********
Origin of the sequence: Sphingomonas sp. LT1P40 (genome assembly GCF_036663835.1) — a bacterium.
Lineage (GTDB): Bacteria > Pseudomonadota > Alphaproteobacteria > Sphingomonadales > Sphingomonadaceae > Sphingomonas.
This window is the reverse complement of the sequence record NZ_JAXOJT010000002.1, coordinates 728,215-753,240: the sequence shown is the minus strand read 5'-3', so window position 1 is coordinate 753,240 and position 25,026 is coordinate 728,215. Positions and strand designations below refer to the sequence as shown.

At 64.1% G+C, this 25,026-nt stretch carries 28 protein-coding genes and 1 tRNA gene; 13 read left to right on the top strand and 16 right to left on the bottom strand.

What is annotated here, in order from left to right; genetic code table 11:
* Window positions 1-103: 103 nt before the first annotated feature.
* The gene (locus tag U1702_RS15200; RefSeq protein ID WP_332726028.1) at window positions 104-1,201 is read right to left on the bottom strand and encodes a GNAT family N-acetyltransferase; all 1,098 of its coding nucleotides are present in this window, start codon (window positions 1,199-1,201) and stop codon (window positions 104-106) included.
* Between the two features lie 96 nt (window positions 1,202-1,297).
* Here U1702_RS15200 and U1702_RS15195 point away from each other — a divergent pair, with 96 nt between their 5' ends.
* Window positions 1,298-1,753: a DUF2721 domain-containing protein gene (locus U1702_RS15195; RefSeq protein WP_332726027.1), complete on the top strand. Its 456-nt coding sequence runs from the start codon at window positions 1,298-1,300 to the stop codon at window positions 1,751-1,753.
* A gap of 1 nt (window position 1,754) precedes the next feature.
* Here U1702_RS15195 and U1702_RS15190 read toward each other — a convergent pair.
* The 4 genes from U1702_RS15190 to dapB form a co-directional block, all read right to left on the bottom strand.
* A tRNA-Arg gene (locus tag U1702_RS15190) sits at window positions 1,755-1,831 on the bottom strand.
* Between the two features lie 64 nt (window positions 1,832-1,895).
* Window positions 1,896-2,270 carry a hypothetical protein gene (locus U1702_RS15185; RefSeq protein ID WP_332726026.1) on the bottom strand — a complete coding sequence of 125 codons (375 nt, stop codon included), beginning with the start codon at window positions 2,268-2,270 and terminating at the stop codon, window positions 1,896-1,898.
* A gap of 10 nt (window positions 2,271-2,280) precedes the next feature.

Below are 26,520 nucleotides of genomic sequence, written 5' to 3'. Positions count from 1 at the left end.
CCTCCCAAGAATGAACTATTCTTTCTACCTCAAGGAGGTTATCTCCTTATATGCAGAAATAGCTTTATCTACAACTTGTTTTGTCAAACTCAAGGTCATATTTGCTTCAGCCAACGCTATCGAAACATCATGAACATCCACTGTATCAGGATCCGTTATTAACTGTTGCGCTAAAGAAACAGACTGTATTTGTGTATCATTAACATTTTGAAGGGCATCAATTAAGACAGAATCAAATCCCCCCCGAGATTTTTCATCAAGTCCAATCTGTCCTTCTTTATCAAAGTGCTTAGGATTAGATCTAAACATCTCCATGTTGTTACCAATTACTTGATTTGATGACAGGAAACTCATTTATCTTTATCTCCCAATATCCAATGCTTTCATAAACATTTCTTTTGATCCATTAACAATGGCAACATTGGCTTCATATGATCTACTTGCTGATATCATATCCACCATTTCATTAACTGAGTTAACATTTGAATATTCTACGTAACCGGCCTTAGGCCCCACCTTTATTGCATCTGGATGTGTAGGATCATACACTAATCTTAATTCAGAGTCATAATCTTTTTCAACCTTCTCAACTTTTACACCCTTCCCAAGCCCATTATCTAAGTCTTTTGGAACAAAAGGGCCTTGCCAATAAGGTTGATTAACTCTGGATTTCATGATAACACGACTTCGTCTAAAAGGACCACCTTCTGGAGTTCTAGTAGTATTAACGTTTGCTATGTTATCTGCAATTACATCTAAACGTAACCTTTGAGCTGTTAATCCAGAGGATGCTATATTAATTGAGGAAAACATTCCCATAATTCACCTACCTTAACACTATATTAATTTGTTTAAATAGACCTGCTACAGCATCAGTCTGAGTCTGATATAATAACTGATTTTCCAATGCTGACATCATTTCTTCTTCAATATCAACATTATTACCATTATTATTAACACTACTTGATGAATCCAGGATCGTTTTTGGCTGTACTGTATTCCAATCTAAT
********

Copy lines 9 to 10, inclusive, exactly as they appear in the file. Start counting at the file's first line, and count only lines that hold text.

* Here U1702_RS15200 and U1702_RS15195 point away from each other — a divergent pair, with 96 nt between their 5' ends.
* Window positions 1,298-1,753: a DUF2721 domain-containing protein gene (locus U1702_RS15195; RefSeq protein WP_332726027.1), complete on the top strand. Its 456-nt coding sequence runs from the start codon at window positions 1,298-1,300 to the stop codon at window positions 1,751-1,753.